\[price = {couponPV + faceValuePV}\] \[price = {\left( 80 \times { {1 - {1 \over{(1.06)^9}}} \over{.06}}\right)} + {1000 \over{(1.06)^9}}\] \[1136.04 = {544.14 + 591.90}\]

As couponRate (8%) > yieldToMaturity (YTM) (6%), this is a “Premium bond,” a bond that sells for more than its face value.

Bond values

  • Par Value Bond: a bond that sells for its face value
  • Discount Bond: a bond that sells for less than its face value
  • Premium Bond: a bond that sells for more than its face value
  • Coupon rate: \({annualDollarCoupon \over{faceValue}}\)

YTM vs. Price

As yieldToMaturity (YTM) increases, bond price decreases—an inverse relation.

Interest Rate vs. Bond Value (Interest rate risk)

  • Longer maturity time means greater interest rate risk.
    • As maturity increases the change in interest rate is magnified.
    • Like the effect of lump sum payments as time increases
  • Lower the coupon rate means greater interest rate risk.
    • A bond with a lower coupon rate has more of its value built into lump sum payment at maturity.
    • As the coupon rate and present value (PV) of lump sum changes this effect is larger on the bond value for a lower coupon bond.

Solving for yieldToMaturity (YTM)

Calculate the YTM for a 6 year, 8% coupon bond (annual payments), price = $955.14, faceValue = $1,000.

  • couponRate = \({annualDollarCoupon \over{faceValue}}\)
  • 8% = \({annualDollarCoupon \over{1000}}\) , annualDollarCoupon = 80
\[price = {\left( C \times { {1 - {1 \over{(1+r)^t}}} \over{r}}\right)} + {faceValue \over{(1+r)^t}}\] \[955.14 = {\left( $80 \times { {1 - {1 \over{(1+r)^6}}} \over{r}}\right)} + {1000 \over{(1+r)^6}}, r = .09\]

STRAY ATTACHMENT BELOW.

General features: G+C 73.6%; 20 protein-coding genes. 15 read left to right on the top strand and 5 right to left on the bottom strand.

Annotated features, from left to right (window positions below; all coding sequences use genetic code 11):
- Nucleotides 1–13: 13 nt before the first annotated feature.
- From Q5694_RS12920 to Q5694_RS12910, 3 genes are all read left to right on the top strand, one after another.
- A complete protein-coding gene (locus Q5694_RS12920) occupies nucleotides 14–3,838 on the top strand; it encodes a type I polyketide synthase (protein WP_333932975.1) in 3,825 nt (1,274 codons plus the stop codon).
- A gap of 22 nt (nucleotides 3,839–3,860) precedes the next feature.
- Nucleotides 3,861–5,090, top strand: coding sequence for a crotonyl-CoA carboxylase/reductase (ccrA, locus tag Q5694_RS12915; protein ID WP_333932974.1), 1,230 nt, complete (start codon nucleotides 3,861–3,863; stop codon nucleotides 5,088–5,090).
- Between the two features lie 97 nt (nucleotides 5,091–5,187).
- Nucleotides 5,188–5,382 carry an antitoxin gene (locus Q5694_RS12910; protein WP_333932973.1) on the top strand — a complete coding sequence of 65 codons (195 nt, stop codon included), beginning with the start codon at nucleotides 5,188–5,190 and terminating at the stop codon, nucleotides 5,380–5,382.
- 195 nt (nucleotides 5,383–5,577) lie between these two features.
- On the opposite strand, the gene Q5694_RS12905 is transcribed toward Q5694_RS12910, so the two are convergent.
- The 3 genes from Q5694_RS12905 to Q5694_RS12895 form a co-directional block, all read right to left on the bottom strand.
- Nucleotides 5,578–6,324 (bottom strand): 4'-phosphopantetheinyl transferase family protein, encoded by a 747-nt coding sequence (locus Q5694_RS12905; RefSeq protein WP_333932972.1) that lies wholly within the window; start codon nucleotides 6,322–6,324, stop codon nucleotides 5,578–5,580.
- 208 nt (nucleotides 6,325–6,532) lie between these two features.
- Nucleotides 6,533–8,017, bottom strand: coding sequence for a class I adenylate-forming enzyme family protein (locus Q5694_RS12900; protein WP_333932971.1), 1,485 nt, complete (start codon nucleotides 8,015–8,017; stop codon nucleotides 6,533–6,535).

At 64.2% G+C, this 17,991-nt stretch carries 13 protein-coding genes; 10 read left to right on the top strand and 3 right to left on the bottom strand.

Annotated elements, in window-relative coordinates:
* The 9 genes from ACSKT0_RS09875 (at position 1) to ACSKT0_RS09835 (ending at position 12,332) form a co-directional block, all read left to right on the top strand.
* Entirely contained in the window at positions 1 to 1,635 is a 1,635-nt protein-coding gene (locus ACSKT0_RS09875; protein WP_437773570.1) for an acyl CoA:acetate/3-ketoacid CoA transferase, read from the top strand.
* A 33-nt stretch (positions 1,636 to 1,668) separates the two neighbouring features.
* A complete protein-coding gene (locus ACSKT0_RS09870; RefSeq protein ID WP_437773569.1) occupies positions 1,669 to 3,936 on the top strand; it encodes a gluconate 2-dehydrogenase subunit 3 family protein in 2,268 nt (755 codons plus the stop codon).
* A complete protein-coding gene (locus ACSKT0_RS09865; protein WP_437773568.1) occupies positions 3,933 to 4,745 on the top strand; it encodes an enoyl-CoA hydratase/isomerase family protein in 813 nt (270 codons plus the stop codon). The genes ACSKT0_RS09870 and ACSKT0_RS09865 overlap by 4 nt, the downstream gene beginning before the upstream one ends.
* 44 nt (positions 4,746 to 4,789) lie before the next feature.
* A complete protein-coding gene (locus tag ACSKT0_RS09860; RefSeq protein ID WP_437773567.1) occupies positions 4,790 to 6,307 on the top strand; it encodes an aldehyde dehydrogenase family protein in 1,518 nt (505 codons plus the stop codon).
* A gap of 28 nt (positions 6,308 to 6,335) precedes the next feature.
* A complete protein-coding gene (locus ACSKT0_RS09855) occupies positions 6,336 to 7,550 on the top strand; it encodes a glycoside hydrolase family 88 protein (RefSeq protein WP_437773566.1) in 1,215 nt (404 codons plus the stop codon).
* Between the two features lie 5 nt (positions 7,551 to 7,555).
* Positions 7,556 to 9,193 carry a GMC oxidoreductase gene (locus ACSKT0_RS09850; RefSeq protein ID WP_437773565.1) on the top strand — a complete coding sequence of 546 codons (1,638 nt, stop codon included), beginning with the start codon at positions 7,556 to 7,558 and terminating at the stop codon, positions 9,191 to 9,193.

Bond values: Semiannual Coupons

  • Semiannual bonds make coupon payments twice a year
  • Adjustments
    • Halve annual coupon payment
    • Halve quoted yieldToMaturity (YTM)
    • Double period years (t)

For example, what is the price of a bond with an 11% coupon rate that makes semiannual payments for 20 years at a YTM of 13%? How does the price compare to a bond that makes annual coupon payments?

  • couponRate = \({annualDollarCoupon \over{faceValue}}\)
  • 11% = \({annualDollarCoupon \over{1000}}\) , annualDollarCoupon = 110

  • Semiannual Adjustments
    • Halve annual coupon payment, Semiannual coupon payment = \({110 \over{2}}\) = $55
    • Halve quoted yieldToMaturity (YTM) (r), \({.13 \over{2}}\) = $.065
    • Double period years (t), 20 * 2 = 40
\[price = {\left( C \times { {1 - {1 \over{(1+r)^t}}} \over{r}}\right)} + {faceValue \over{(1+r)^t}}\] \[price = {\left( $55 \times { {1 - {1 \over{(1.065)^{40}}}} \over{.065}}\right)} + {1000 \over{(1.065)^{40}}} = $858.54\]

If we had annual payments:

\[price = {\left( $110 \times { {1 - {1 \over{(1.13)^{20}}}} \over{.13}}\right)} + {1000 \over{(1.13)^{20}}} = $859.51\]

effectiveAnnualRate (EAR) = \({1 + {yieldToMaturity \over{2}}^{2}}\)

effectiveAnnualRate (EAR) = \({1 + {.13 \over{2}}^{2}}\) = .1342 (13.42%)